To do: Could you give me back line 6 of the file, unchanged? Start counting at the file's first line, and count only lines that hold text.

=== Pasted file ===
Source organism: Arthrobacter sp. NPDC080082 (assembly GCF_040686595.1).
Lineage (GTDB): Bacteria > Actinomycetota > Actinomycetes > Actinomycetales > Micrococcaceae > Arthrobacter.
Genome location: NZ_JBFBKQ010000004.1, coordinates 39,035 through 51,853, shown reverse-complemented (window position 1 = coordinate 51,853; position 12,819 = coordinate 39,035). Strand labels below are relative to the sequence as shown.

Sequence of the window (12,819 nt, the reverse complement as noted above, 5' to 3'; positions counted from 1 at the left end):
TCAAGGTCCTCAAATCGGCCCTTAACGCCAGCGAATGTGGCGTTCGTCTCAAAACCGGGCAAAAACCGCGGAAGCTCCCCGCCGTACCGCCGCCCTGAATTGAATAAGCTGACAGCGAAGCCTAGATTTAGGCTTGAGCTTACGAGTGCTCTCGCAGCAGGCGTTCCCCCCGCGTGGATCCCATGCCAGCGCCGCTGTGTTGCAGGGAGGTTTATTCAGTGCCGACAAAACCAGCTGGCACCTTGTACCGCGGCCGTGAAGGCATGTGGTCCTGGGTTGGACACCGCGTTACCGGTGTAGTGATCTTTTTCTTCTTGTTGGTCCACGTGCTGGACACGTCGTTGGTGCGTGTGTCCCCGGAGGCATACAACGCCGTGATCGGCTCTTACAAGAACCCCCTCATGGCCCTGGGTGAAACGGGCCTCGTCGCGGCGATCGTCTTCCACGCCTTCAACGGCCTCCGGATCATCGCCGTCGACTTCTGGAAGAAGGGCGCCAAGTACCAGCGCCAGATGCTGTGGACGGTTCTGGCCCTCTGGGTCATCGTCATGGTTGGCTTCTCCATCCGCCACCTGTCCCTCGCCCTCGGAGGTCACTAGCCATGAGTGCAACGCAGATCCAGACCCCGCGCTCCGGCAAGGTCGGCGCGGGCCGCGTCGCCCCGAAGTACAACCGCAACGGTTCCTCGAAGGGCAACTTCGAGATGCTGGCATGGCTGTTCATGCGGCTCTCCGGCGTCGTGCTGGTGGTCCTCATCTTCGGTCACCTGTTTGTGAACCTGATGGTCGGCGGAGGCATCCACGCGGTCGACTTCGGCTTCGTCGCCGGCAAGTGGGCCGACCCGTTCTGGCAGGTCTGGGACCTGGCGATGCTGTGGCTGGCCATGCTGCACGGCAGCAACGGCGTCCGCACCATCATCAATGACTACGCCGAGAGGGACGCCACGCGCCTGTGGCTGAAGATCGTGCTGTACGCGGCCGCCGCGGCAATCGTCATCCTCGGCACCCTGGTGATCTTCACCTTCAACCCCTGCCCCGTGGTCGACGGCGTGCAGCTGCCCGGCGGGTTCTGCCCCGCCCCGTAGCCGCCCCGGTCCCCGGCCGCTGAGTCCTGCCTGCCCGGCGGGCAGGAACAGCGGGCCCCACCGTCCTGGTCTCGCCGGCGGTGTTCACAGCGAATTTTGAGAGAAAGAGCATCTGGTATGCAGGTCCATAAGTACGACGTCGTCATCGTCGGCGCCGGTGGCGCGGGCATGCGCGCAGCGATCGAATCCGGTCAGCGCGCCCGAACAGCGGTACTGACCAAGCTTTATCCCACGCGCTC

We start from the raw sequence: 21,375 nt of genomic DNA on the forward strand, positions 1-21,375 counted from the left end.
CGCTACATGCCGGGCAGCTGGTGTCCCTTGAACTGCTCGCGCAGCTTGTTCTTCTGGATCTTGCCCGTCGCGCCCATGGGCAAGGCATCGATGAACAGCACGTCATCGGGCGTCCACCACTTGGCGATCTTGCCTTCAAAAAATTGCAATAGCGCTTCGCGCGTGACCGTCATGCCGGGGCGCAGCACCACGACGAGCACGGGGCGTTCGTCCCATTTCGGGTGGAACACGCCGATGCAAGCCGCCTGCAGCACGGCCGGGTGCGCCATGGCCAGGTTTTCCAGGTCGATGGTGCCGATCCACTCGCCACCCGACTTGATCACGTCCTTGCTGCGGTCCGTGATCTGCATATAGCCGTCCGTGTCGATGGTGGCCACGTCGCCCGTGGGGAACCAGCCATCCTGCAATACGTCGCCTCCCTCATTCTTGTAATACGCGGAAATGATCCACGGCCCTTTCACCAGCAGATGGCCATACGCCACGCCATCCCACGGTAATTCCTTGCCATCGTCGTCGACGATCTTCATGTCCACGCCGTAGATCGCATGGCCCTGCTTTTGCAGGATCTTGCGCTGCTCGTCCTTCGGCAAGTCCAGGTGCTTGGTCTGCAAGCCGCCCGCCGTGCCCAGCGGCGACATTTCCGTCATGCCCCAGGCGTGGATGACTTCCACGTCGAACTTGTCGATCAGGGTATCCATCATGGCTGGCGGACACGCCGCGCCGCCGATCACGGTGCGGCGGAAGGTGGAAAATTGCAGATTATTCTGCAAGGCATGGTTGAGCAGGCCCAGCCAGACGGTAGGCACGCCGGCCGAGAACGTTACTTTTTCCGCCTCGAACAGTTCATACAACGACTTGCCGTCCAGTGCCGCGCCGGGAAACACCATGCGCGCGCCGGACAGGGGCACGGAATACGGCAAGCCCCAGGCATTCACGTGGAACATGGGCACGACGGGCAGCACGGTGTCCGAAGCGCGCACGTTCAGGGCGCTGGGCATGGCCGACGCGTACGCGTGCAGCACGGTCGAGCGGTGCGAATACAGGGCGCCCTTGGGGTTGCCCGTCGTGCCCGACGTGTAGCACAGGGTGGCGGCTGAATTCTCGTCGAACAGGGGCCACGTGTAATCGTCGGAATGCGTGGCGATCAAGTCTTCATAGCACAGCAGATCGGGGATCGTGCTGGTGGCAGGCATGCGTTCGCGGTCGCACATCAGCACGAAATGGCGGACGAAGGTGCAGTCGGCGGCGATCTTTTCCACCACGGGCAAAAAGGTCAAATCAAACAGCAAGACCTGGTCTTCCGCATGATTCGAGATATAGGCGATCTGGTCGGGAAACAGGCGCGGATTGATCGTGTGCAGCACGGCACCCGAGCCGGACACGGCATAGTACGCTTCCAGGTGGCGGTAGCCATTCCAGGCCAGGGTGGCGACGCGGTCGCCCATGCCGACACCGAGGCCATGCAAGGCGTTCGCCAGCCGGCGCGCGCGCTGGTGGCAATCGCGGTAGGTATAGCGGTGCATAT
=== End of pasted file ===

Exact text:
We start from the raw sequence: 21,375 nt of genomic DNA on the forward strand, positions 1-21,375 counted from the left end.